OKLAHOMA CITY — It could cost taxpayers about $18 million per day, if legislators decide to extend the school year.

The Time Reform Task Force with the The Oklahoma Department of Education recently provided 12 recommendations to the State Board of Education on ways to maximize instructional time in schools, which included adding up to 17 days to the school year.

That would mean about a $126 million increase for next school year, $216 million for the following year and $306 million by 2010-11, under the recommendations.

Rep. Tad Jones, R-Claremore, plans to author legislation dealing with extending the school year but wants to look at the cost more closely. He said original discussions were to just add five days to the school year, rather than the eventual 17. He said he would also like to look at structuring the school year in hours rather than days so schools can be more flexible on their schedule.

One of the recommendations from the Time Reform Task Force focuses on teachers, administrators and parents evaluating how a school maximizes the school day to see if there are ways to improve.

Glenda Cobb, assistant superintendent for Duncan Public Schools and member of the task force, knows there are always days when there will not be a lot accomplished in school, such as before a holiday or on Halloween.

“There are visions of sugar plums dancing in their heads, so to speak,” Cobb said.

She said there are also days lost for parent-teacher conferences, which is something she doesn’t believe parents realize.

Oklahoma law requires a minimum of 175 instructional days each year, which State Superintendent Sandy Garrett has previously said is the lowest number of instructional days in the region.

The task force recommends adding five instructional days and two parent-teacher conference days to the 2008-09 school year, then an additional five instructional days to the 2009-10 school year and another five days to the 2010-11 school year. That could mean 17 additional days added to the academic calendar.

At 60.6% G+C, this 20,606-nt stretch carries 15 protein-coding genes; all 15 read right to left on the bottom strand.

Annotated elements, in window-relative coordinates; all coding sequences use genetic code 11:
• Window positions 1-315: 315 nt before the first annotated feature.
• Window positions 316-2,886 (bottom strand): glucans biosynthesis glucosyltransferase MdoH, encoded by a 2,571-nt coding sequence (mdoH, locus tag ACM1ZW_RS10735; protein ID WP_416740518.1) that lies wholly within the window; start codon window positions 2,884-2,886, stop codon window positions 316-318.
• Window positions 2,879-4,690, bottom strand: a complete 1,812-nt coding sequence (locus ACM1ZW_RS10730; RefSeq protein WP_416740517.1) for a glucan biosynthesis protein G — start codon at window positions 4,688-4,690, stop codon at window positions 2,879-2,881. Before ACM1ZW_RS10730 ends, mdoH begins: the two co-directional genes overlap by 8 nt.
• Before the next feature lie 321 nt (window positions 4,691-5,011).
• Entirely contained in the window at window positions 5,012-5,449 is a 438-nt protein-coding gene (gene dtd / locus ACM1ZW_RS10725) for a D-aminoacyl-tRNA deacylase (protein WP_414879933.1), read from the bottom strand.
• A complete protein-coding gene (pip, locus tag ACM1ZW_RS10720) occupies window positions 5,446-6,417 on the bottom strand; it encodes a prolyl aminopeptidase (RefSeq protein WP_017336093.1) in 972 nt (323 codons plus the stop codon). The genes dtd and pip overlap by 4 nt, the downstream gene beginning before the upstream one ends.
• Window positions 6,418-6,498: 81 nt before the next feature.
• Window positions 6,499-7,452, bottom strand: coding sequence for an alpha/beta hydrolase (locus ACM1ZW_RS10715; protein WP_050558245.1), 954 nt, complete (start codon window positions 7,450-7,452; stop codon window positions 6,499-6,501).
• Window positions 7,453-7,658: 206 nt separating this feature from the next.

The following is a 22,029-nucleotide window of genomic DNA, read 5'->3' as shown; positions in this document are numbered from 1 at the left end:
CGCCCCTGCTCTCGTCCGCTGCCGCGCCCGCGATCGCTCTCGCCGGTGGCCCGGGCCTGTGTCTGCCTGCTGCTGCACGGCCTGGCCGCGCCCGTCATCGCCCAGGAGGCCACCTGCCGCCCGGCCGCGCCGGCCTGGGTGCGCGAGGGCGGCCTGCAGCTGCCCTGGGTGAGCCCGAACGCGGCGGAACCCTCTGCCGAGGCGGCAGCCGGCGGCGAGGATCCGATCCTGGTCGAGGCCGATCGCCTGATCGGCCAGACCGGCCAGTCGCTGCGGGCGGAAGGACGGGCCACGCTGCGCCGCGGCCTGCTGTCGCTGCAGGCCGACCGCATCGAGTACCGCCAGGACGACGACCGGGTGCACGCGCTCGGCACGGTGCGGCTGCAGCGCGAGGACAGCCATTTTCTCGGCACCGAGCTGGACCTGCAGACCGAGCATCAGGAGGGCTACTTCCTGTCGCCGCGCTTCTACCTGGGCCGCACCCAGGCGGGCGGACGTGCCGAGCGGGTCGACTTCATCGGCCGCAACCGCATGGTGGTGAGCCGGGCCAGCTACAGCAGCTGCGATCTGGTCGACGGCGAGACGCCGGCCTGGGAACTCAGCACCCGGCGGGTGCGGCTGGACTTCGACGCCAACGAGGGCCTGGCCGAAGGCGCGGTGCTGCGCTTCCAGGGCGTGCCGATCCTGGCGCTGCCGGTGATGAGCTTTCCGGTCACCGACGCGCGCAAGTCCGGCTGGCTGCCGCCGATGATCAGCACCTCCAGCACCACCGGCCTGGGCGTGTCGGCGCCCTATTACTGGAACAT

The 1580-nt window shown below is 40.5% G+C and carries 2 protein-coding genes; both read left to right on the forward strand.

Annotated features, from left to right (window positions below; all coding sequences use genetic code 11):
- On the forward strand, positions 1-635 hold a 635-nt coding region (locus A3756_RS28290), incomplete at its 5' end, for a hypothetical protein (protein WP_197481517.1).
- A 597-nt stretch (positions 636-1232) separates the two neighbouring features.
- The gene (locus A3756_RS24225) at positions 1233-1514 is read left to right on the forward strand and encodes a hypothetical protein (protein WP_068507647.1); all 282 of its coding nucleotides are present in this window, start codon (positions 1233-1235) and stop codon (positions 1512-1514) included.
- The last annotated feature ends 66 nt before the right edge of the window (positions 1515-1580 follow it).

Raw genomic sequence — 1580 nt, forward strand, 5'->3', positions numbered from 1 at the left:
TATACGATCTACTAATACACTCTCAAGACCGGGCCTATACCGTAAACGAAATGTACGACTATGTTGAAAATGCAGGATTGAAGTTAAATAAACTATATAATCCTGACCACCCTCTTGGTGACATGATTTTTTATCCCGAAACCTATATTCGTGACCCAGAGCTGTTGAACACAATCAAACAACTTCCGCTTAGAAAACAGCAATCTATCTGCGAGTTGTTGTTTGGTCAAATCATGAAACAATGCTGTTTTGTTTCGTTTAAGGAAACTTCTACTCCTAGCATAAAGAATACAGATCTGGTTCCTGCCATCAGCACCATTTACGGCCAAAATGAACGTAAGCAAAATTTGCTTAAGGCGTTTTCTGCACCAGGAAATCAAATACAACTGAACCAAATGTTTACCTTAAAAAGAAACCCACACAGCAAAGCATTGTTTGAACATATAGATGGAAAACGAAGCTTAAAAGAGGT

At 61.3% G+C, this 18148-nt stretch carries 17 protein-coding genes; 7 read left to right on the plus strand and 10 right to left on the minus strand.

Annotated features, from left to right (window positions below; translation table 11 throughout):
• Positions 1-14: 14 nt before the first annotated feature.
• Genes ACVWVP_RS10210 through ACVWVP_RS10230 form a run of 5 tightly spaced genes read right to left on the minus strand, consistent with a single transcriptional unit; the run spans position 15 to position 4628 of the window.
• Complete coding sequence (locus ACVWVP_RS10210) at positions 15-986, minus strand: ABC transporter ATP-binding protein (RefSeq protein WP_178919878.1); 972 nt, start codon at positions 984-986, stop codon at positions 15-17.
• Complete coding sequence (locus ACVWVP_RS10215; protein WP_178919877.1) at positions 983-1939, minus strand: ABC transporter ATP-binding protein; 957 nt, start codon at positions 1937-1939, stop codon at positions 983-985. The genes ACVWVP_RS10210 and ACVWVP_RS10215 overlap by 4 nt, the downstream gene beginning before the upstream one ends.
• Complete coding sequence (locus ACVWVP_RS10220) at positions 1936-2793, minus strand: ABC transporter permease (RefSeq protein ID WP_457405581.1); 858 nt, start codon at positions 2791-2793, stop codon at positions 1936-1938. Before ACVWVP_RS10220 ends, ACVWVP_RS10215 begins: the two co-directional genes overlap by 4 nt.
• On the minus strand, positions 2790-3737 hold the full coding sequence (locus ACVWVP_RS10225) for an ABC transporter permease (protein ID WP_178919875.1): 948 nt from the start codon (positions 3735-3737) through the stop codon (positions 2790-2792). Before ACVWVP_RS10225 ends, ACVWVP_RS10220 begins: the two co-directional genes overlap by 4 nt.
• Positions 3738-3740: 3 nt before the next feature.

Cobb realizes it will be a struggle to get legislators behind the plan.

“If parents and community members insist it gives legislators the political will to make that shift,” she said. “It is a paradigm shift.”

The recommendations are in the hands of the State Board of Education, which may decide at its December meeting what recommendations to include in a proposal to the governor and Legislature.

Todd Richards, a math teacher at Comanche Middle School near Duncan, said he would be happy teaching longer if the days were added before standardized testing.

“If they are productive days I would not be opposed to it,” he said.

Richards said there are not a lot of distractions on the average day, but students do leave constantly during the day for competitions and tryouts.

“It seems they’re always gone for something,” he said.

One of the task force’s proposals is to let local school districts decide whether to move activities to outside the school day. The local board may also decide whether to extend the school day, under the recommendations.

Woodward Superintendent Jeff Mills does not think moving activities to outside of the school day or extending the school day are feasible in his district.

“We have facility issues now,” he said, noting that if all activities are vying for the same facilities there won’t be enough time for everyone to practice.

He said adding an hour to the school day, for example, would also push activities later and students may be at practice until 8 p.m.

Josh Rosecrans, 18, a senior at Edmond Santa Fe High School, said the changes would not impact him but knows as an athlete it would be challenging if the school day was lengthened.

“I don’t see how you have time to squeeze everything in,” he said.

Mills, overall, was pleased with the recommendations in the report.

“I think the recommendations are bold; I think they’re good,” he said. “I don’t have a problem with extending the school year as long as it’s paid for.”

Richards also would like to see salary increases, equipment needs and facility improvements or creations paid for before a new mandate.

“They should appropriately fund the children’s education now,” he said.

“I’ve always had a concern about time. As a teacher it’s always hard to protect the time in the classroom,” said Lucy Smith, chair of the task force and retired superintendent from McAlester Public Schools. “As a superintendent I always felt there weren’t enough days.”

Jaclyn Houghton is CNHI News Service Oklahoma reporter.